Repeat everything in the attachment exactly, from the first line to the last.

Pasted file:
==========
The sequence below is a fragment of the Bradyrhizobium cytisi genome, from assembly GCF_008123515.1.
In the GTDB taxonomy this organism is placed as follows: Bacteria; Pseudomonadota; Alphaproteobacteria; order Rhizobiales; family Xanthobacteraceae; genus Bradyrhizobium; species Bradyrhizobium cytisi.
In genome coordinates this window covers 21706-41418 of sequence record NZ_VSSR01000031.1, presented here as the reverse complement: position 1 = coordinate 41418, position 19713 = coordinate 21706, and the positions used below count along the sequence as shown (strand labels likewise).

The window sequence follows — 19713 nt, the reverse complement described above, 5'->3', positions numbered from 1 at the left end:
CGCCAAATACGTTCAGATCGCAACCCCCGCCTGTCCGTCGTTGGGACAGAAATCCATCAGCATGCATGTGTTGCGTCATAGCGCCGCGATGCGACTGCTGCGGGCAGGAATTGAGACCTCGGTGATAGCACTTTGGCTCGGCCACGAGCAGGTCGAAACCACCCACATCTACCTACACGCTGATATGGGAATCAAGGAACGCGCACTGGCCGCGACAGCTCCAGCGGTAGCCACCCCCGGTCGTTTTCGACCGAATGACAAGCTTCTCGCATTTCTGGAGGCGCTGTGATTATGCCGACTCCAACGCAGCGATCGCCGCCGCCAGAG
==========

The sequence below is a fragment of the Bradyrhizobium cytisi genome, from assembly GCF_008123515.1.
In the GTDB taxonomy this organism is placed as follows: Bacteria; Pseudomonadota; Alphaproteobacteria; order Rhizobiales; family Xanthobacteraceae; genus Bradyrhizobium; species Bradyrhizobium cytisi.
In genome coordinates this window covers 21706-41418 of sequence record NZ_VSSR01000031.1, presented here as the reverse complement: position 1 = coordinate 41418, position 19713 = coordinate 21706, and the positions used below count along the sequence as shown (strand labels likewise).

The window sequence follows — 19713 nt, the reverse complement described above, 5'->3', positions numbered from 1 at the left end:
CGCCAAATACGTTCAGATCGCAACCCCCGCCTGTCCGTCGTTGGGACAGAAATCCATCAGCATGCATGTGTTGCGTCATAGCGCCGCGATGCGACTGCTGCGGGCAGGAATTGAGACCTCGGTGATAGCACTTTGGCTCGGCCACGAGCAGGTCGAAACCACCCACATCTACCTACACGCTGATATGGGAATCAAGGAACGCGCACTGGCCGCGACAGCTCCAGCGGTAGCCACCCCCGGTCGTTTTCGACCGAATGACAAGCTTCTCGCATTTCTGGAGGCGCTGTGATTATGCCGACTCCAACGCAGCGATCGCCGCCGCCAGAG